Otelia Miller Case
Inscription and Notes:
Otelia Miller Case
Obituary of Otelia Miller Case, The Milledgeville News, Oct. 11, 1912 -- page 4
We have, at some time, passed through the forest and gazed indifferently at the number of great trees that lifted their majestic forms toward heaven. Anon, we passed through the same forest after fierce wind had done its devastating work. One tree had fallen. As we looked at its prostrate form and considered the place that it filled while standing, we were amazed at the large space it occupied and the vacancy that it left when it was leveled to the earth. This is true in the world of human beings. It was true of Mrs. Otelia Case, who entered, so recently, into the larger life.
She lived so simply; she worked so unselfishly; she spread the sunshine of her personality so unobtrusively that the full measure and richness of her life were scarcely appreciated until she passed out from us. Few characters have shown finer Christian qualities than she manifested. Her piety, her humility, her devotion, her appreciation of spiritual things were interwoven into every phase of her life.
The service she rendered was peculiar in its grace and helpfulness. It was confined to no one class or color. Her gift of song she used freely for the courts of the Lord. Unruly boys became tractable and quiet in response to the loving efforts she made for them in the Sunday School. She never sought for praise nor would she have been deterred by criticism. Her spirit was expressed by her Master before her, when He said that he had “Come not to be ministered unto, but to minister”.
She was a lovely type of Christian motherhood, affectionate and tender, yet strong and firm. She constantly held before her children the highest ideals of Christian womanhood.
Yet beyond all this, the spirit that throbbed through her life, giving character and sweetness to every word and act and constituting a magnetism was the spirit of buoyant vigor and cheerfulness that made her very presence welcome and delightful.
She met death as a victor. There was much suffering during the months preceding it. There was no rebellion; there were no alternates; there was no tear. There was submission, patience, fortitude, and the sublime rest of faith in the One to whom she had surrendered it.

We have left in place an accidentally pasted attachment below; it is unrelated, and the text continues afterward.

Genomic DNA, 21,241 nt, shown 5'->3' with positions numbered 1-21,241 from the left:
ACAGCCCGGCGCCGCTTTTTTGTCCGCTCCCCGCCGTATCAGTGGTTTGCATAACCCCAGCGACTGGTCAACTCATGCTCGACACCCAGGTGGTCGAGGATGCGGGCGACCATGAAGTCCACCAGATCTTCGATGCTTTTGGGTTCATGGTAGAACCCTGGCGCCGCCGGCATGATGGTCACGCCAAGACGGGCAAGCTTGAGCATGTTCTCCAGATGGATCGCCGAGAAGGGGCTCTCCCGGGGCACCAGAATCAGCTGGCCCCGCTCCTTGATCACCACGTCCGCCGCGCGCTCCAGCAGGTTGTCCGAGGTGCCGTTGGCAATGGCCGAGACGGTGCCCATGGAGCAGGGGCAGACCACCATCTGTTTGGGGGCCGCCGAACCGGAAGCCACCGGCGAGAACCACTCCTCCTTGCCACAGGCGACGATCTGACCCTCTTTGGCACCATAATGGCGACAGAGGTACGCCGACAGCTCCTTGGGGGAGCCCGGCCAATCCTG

She was incomparably blessed in the loved ones and friends who gave her such willing and tender ministry through all her suffering. She knew that all that science and skill could do had been done; that multitudes of hearts were filled with love and sympathy. More than all, she had the calm consciousness that underneath were the “everlasting arms”. In a critical moment of her past days, at a time when she thought she was alone, she gave voice to the unconquerable spirit, as she sang softly: “Lead kindly light amid the unveiling gloom; Lead Thou me on.”
Mrs. Case had passed life’s meridian and was beginning to catch fleeting glimpses of the sunset when the fatal malady manifested itself. Yes, such a life cannot be measured by days and years. It does not end even for this world when the body passes from beyond our gaze. Though physical existence may cease, the real life or its noble impulses, its great principles, its spiritual atmosphere goes on with increasing power in the lives of others. As the Wise Man so aptly says, “Favor is deceitful and beauty is vain, but a woman that heareth the Lord, she shall be praised.”
A wealth of floral offerings, from the most ornate designs of the florist to the simple bouquet, were banked against the casket and piled high above the grave in the sight of the sorrowing multitudes that waited tearfully on a sun-lit morning in the silent city. These beautiful flowers were destined to fade, but the deep affection which they expressed will abide, a perpetual evergreen, in the hearts of those who have loved her and lost her but for a while. Rev. Elam Dempsey, The Milledgeville News, October 11, 1912.
Obituary from The Atlanta Constitution, Sept. 26, 1912
Milledgeville, Ga. The funeral of Mrs. Otelia Case was held here this morning from the Presbyterian church. The death of Mrs. Case occurred here Wednesday morning, following a long continued illness, and had been expected for some time. She is survived by two daughters, Mrs. Linton Fowler and Mrs. Lewis Flemister, and one sister, Mrs. W. T. Conn, all residents of Milledgeville.